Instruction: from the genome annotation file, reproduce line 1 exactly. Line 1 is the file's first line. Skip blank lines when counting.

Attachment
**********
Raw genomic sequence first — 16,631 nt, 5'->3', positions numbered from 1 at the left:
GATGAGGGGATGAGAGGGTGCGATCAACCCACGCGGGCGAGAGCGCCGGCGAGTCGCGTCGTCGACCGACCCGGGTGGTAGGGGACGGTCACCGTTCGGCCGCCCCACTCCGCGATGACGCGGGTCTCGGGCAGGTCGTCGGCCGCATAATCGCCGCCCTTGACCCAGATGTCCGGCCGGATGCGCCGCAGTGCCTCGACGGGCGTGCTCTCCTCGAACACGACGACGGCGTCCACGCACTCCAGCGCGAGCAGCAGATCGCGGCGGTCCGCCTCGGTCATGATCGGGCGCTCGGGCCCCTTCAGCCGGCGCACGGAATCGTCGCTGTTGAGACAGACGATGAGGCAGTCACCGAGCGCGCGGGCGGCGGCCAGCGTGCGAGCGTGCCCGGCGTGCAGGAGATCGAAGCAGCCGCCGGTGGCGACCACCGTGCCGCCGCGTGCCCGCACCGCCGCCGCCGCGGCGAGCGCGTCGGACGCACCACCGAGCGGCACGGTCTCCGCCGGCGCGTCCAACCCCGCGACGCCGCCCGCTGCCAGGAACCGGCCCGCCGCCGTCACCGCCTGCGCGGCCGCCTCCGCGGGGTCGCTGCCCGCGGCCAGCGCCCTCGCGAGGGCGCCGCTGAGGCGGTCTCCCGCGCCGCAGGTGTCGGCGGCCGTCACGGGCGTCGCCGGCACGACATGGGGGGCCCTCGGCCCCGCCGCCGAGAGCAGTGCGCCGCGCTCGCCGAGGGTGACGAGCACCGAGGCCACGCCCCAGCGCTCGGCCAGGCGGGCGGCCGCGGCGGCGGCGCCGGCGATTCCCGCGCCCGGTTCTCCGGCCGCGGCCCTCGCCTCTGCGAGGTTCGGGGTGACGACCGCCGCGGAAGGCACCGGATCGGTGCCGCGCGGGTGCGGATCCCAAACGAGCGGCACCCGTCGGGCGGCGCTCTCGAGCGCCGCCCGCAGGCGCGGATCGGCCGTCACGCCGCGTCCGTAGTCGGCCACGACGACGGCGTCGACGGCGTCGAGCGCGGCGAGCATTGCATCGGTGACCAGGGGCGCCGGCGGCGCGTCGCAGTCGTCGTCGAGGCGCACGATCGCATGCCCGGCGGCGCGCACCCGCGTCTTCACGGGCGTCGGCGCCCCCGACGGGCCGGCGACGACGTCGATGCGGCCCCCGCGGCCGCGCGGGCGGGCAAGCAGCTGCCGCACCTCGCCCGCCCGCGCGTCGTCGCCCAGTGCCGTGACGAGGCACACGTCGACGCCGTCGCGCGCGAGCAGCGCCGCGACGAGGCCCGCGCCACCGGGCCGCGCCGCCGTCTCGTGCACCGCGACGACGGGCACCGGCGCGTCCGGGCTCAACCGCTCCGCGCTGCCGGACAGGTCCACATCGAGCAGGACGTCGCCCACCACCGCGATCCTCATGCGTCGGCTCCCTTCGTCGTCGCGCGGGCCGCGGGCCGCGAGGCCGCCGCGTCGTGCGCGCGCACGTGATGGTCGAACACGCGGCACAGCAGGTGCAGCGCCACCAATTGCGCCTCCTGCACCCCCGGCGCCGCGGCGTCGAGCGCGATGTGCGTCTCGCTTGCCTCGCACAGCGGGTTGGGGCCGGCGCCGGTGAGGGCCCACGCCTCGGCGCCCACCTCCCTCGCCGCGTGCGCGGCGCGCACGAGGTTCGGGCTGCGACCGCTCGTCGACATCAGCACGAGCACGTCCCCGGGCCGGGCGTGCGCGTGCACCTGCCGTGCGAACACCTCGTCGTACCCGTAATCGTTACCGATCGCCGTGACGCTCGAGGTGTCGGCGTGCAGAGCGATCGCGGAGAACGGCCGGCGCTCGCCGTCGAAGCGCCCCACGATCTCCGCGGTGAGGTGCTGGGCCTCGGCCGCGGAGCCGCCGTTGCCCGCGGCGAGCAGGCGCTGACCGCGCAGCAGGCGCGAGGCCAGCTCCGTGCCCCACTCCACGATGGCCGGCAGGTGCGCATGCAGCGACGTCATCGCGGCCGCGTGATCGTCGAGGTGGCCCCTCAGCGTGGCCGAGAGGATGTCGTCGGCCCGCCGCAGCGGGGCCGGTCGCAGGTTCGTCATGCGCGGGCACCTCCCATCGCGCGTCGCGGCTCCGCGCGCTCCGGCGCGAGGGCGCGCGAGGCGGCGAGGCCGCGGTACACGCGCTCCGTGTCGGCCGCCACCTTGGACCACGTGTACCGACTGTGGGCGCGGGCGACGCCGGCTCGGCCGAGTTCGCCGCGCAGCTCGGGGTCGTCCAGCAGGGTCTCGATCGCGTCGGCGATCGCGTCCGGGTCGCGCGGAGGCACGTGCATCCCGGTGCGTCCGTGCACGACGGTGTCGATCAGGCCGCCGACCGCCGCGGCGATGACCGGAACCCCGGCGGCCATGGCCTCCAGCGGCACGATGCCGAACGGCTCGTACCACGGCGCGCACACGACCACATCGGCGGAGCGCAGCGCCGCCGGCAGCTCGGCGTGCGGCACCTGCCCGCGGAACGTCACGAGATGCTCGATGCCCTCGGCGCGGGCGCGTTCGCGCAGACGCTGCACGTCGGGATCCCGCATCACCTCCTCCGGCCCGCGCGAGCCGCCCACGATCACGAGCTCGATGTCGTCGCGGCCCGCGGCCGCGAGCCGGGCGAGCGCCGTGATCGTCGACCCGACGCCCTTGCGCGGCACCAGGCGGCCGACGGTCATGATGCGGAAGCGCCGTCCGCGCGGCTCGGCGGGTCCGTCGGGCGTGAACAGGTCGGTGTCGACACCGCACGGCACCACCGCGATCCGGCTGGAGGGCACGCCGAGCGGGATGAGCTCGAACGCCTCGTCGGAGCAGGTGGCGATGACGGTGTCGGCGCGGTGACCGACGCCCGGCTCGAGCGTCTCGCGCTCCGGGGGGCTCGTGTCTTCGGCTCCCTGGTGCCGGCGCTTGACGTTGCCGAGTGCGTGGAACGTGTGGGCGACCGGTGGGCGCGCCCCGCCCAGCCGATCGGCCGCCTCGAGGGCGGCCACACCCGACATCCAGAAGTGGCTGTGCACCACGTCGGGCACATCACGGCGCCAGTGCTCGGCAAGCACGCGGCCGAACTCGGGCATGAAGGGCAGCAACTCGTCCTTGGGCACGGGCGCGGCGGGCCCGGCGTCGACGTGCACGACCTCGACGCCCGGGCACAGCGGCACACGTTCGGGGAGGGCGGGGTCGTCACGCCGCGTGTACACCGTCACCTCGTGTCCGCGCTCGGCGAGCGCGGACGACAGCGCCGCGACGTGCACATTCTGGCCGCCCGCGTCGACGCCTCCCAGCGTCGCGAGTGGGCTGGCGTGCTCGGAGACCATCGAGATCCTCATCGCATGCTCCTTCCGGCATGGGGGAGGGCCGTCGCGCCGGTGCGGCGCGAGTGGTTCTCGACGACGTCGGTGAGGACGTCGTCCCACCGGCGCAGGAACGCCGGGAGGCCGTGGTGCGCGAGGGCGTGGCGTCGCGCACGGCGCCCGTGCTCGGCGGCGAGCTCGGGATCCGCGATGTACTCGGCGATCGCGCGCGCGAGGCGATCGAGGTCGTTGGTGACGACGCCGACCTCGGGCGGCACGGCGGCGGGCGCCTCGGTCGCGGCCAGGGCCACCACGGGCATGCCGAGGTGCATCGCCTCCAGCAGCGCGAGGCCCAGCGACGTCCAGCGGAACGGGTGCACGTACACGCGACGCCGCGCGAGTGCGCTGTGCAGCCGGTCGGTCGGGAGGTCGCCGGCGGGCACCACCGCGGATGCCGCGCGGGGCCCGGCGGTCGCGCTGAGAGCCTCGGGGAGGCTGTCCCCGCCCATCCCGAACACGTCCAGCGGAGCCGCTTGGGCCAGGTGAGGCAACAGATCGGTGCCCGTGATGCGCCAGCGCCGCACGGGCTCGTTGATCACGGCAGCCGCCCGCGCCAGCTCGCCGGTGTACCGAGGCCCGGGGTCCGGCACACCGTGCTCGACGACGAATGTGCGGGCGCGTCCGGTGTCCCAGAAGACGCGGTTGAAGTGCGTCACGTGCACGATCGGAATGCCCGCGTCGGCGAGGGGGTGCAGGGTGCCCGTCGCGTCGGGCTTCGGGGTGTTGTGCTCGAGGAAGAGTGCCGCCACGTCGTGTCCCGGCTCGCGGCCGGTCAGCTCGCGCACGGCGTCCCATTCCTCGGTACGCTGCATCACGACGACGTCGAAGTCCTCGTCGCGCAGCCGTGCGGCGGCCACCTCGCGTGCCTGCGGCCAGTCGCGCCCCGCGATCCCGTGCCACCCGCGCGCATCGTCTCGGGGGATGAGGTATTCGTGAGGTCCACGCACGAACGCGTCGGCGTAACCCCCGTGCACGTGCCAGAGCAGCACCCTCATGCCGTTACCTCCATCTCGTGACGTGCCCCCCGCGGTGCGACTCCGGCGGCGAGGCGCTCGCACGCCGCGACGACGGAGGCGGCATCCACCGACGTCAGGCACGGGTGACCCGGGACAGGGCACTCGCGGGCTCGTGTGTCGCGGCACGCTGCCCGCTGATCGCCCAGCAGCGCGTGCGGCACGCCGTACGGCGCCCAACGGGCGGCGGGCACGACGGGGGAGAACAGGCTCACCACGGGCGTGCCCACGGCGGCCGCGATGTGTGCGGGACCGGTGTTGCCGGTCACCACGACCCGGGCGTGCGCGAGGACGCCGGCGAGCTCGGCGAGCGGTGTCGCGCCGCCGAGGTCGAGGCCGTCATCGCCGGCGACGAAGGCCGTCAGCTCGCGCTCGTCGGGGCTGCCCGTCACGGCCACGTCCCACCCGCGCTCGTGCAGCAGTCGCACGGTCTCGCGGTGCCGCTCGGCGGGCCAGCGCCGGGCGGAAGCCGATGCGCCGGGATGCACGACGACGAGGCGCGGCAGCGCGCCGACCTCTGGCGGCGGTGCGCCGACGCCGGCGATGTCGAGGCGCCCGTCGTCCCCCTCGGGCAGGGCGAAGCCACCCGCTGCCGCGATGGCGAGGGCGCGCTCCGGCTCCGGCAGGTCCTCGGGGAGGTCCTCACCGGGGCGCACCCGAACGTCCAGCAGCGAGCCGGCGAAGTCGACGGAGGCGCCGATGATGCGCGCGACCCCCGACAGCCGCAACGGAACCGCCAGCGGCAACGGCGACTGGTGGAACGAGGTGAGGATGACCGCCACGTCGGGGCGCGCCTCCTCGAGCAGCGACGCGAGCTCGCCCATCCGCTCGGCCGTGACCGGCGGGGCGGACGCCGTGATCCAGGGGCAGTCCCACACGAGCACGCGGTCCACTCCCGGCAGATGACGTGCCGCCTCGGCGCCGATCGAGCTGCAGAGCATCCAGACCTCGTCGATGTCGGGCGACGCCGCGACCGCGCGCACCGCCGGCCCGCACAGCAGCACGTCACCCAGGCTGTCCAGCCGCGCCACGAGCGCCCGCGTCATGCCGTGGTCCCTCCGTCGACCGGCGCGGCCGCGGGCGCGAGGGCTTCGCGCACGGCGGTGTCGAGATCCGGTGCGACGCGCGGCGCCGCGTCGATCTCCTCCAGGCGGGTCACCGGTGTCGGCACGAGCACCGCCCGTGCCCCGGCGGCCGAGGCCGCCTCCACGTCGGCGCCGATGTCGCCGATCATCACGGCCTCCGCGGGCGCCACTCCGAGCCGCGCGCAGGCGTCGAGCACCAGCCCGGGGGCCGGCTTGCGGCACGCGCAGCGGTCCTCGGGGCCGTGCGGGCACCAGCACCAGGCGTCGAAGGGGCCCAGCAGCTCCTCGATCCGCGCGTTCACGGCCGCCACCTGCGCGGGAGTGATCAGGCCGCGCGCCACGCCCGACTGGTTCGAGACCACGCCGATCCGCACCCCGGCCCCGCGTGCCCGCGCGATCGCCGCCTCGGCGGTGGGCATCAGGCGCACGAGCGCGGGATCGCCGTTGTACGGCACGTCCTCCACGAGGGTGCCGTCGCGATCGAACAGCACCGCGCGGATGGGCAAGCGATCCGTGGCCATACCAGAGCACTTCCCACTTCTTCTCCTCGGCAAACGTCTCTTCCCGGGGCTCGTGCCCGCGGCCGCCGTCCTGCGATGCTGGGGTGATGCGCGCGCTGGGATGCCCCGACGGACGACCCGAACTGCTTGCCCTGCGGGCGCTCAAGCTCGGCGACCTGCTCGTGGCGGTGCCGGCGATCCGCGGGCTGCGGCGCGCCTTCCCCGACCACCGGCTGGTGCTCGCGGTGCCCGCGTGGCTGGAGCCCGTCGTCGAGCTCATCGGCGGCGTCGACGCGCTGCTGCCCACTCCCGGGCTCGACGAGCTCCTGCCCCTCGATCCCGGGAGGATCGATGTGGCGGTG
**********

Raw genomic sequence first — 16,631 nt, 5'->3', positions numbered from 1 at the left: